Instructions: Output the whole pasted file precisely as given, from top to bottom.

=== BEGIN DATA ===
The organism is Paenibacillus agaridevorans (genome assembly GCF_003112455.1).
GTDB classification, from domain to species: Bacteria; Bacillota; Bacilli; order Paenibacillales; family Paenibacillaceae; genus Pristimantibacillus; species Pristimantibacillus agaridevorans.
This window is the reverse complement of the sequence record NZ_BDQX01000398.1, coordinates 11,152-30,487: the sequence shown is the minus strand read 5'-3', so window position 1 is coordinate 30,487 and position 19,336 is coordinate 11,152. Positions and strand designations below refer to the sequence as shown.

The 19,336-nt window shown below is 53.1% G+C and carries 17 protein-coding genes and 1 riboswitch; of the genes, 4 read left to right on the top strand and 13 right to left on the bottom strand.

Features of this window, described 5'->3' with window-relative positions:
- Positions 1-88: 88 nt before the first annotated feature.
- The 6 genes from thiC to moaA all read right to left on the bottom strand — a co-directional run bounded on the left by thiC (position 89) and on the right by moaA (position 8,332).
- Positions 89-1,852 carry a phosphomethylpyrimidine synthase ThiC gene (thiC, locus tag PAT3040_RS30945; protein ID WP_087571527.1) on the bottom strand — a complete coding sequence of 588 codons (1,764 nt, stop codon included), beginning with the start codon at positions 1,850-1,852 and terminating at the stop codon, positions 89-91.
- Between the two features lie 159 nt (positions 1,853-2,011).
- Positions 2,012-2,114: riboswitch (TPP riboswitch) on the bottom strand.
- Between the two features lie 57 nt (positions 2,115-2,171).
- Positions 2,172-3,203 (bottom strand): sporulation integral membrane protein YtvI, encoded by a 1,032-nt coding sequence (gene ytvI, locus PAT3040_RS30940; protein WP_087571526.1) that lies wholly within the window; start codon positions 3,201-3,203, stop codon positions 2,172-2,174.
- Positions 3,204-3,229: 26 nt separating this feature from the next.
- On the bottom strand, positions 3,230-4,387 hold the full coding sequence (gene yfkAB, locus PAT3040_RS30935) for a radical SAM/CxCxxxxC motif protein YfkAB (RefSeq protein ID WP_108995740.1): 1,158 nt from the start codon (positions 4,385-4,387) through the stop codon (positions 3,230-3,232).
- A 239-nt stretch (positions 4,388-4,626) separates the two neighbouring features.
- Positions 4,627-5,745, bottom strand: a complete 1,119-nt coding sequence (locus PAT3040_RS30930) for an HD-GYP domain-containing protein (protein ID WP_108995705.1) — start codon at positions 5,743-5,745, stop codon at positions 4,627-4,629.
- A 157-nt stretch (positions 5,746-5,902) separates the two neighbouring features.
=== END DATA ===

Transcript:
The organism is Paenibacillus agaridevorans (genome assembly GCF_003112455.1).
GTDB classification, from domain to species: Bacteria; Bacillota; Bacilli; order Paenibacillales; family Paenibacillaceae; genus Pristimantibacillus; species Pristimantibacillus agaridevorans.
This window is the reverse complement of the sequence record NZ_BDQX01000398.1, coordinates 11,152-30,487: the sequence shown is the minus strand read 5'-3', so window position 1 is coordinate 30,487 and position 19,336 is coordinate 11,152. Positions and strand designations below refer to the sequence as shown.

The 19,336-nt window shown below is 53.1% G+C and carries 17 protein-coding genes and 1 riboswitch; of the genes, 4 read left to right on the top strand and 13 right to left on the bottom strand.

Features of this window, described 5'->3' with window-relative positions:
- Positions 1-88: 88 nt before the first annotated feature.
- The 6 genes from thiC to moaA all read right to left on the bottom strand — a co-directional run bounded on the left by thiC (position 89) and on the right by moaA (position 8,332).
- Positions 89-1,852 carry a phosphomethylpyrimidine synthase ThiC gene (thiC, locus tag PAT3040_RS30945; protein ID WP_087571527.1) on the bottom strand — a complete coding sequence of 588 codons (1,764 nt, stop codon included), beginning with the start codon at positions 1,850-1,852 and terminating at the stop codon, positions 89-91.
- Between the two features lie 159 nt (positions 1,853-2,011).
- Positions 2,012-2,114: riboswitch (TPP riboswitch) on the bottom strand.
- Between the two features lie 57 nt (positions 2,115-2,171).
- Positions 2,172-3,203 (bottom strand): sporulation integral membrane protein YtvI, encoded by a 1,032-nt coding sequence (gene ytvI, locus PAT3040_RS30940; protein WP_087571526.1) that lies wholly within the window; start codon positions 3,201-3,203, stop codon positions 2,172-2,174.
- Positions 3,204-3,229: 26 nt separating this feature from the next.
- On the bottom strand, positions 3,230-4,387 hold the full coding sequence (gene yfkAB, locus PAT3040_RS30935) for a radical SAM/CxCxxxxC motif protein YfkAB (RefSeq protein ID WP_108995740.1): 1,158 nt from the start codon (positions 4,385-4,387) through the stop codon (positions 3,230-3,232).
- A 239-nt stretch (positions 4,388-4,626) separates the two neighbouring features.
- Positions 4,627-5,745, bottom strand: a complete 1,119-nt coding sequence (locus PAT3040_RS30930) for an HD-GYP domain-containing protein (protein ID WP_108995705.1) — start codon at positions 5,743-5,745, stop codon at positions 4,627-4,629.
- A 157-nt stretch (positions 5,746-5,902) separates the two neighbouring features.